New Delhi: Sharad Kumar, CEO and MD of DMK-run Kalaignar TV, today told a Delhi court that CBI's allegations were "silly" and and based on assumptions as the so-called bribe of Rs 200 crore to the channel was inter-corporate deposits (ICD) which had no connection with 2G spectrum allocation.
Senior advocate and former Additional Solicitor General Altaf Ahmad, appearing for Kumar, told Special CBI Judge O P Saini that the agency "has not done its home work well" and was making allegations based on "assumptions".
"Someone (CBI) says that with so less paid-up capital (of Kalaignar Tv), how did a private person give you (Kalaignar TV) Rs 200 crore? Earlier a nationalized bank gave us Rs 100 crore when our paid-up capital was even less, only Rs 5 crore.
"It is silly and illiterate to make such allegations. Paid-up capital has nothing to do with it," Ahmad said.
"They (CBI) want to see every thing from the prism of this FIR. Our record is coherent and consistent. We have banking records, ICD agreements, share subscription agreements and a huge body of documents," he said.
Seeking discharge from the case, the counsel of Sharad Kumar, who holds 20 percent stakes in the channel, said there was much time gap between the spectrum allocation and the alleged bribe.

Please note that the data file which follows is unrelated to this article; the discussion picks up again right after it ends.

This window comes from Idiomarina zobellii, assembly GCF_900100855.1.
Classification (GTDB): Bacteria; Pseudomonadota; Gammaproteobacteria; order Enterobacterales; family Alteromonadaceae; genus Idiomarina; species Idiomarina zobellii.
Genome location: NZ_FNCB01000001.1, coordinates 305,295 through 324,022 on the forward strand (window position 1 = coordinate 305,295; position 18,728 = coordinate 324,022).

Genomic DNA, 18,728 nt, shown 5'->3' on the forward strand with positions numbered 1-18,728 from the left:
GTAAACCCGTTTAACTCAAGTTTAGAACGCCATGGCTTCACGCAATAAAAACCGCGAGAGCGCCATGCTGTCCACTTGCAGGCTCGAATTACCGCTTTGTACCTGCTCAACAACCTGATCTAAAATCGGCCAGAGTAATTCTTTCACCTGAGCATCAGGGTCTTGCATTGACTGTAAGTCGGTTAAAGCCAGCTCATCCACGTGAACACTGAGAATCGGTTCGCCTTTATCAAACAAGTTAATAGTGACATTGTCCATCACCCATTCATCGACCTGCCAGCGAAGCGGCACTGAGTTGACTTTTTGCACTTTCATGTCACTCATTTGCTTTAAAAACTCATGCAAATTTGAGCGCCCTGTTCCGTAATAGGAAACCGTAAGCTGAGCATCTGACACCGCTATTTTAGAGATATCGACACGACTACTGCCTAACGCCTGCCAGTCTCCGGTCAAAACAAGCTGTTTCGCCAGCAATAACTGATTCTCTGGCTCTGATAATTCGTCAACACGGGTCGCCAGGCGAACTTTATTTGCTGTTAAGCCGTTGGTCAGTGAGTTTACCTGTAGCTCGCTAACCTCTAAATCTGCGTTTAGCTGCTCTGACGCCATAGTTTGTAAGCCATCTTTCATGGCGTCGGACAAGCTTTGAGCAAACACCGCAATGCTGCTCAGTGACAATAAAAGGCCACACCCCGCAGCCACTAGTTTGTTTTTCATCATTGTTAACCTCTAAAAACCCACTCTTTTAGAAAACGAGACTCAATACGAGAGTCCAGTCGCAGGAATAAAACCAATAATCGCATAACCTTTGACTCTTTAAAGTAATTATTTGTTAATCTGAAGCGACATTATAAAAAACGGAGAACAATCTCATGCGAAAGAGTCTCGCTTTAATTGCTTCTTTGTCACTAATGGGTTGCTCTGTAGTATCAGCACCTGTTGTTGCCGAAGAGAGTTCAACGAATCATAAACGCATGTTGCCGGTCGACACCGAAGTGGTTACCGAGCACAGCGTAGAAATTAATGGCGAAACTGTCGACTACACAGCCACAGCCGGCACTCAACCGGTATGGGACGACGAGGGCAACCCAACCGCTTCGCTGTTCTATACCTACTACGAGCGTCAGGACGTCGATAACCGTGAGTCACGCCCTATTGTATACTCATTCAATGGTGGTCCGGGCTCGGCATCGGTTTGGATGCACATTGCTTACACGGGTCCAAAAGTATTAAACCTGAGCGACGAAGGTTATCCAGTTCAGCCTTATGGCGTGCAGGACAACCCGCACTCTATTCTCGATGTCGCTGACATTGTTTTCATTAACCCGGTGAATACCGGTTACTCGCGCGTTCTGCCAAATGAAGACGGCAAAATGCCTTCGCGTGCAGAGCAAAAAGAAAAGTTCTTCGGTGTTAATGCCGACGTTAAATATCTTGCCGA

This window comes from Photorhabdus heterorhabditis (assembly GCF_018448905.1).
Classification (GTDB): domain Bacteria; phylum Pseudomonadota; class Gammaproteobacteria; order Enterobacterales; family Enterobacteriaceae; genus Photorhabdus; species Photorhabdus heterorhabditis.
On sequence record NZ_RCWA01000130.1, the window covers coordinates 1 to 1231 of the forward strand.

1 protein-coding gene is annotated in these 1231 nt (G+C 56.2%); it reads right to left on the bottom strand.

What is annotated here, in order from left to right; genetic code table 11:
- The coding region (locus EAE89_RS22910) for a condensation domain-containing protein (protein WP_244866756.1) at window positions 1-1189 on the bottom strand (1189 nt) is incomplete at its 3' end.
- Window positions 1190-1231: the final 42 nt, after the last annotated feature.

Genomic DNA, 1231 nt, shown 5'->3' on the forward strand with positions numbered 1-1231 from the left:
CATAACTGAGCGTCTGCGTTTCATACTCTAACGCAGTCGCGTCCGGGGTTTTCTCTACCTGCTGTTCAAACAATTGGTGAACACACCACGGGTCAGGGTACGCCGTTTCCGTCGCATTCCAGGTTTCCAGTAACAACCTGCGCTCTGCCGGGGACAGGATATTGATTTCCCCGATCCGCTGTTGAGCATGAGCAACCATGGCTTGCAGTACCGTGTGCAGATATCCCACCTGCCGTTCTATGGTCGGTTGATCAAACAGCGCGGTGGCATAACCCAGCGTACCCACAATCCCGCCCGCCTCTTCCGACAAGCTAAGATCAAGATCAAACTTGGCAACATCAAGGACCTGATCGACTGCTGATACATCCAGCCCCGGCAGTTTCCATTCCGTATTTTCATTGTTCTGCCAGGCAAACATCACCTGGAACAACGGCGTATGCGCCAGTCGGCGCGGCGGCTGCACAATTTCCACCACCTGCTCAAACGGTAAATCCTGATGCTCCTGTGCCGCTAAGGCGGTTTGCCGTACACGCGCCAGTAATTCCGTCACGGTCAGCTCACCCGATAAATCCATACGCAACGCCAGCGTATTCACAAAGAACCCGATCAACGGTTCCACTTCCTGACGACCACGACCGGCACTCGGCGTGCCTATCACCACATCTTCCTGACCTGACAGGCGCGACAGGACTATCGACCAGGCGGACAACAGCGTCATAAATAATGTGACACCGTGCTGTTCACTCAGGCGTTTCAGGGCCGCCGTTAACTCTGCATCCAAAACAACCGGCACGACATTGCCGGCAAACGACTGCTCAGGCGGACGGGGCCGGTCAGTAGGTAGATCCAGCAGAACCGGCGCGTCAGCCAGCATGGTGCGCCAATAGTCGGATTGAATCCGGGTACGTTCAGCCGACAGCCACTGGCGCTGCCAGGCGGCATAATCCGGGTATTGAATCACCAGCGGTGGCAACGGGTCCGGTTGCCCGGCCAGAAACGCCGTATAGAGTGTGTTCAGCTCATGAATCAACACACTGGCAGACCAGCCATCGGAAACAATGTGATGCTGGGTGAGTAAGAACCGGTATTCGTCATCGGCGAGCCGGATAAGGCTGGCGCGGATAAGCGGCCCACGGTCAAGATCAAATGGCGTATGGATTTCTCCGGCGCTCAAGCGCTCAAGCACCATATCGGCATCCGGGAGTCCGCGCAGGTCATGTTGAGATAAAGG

CBI has alleged Kumar was looking after day-to-day affairs of Kalaignar TV in which DMK supremo M Karunanidhi's wife Dayalu Ammal, his daughter Kanimozhi also hold 60 and 20 percent stakes respectively.
CBI, in second charge sheet in the case, named Kumar and Kanimozhi as accused saying that in return for spectrum allocation by former Telecom Minister A Raja, the bribe was received by them as gratification from Shahid Usman Balwa's D B Group companies through a circuitous route.
The defence counsel rejected the allegations that the channel started paying back the bribe after CBI questioned Raja for the first time in December last year.
Rubbishing the allegation, Ahmed said "there was much time gap between spectrum allocation and the alleged bribe and ICD's much later after license allocation".
He argued CBI was trying to connect two different events (questioning of Raja and alleged commercial deals of the channel) which have nothing to do with each other and the return of the money was only after the share subscription deal with Cineyug Films (of Karim Morani) fell apart.
"Apart from (CBI investigation) the people (accused) were also doing their normal business. The demand raised for return of money was six months prior to Raja's questioning.
This return was as per the two years time in ICD agreement. It has nothing to do with the great work of CBI...Saying this (return of money) coincides with Raja's questioning is utterly silly," he said.
Ahmad referred to Kalaignar Tv's share-subscription agreement with Cineyug Films through which it (KTv) received the money.
"There is cynical criticism of everything by CBI. They say the transaction has no valid agreements and no collateral securities. How can they say so? It is falsehood," he said.
On CBI's allegation as to why the Rs 200 crore was shown as liability in the account books of the channel, Ahmad said as per the agreement, initially, the money was to be treated as a loan advanced at 10 percent interest rate.
It (transfer of money) could have been treated as the money paid towards the share-subscription deal by Cineyug after KTv's evaluation report then being undertaken by Grant Thornton, an evaluating agency, the defence lawyer said.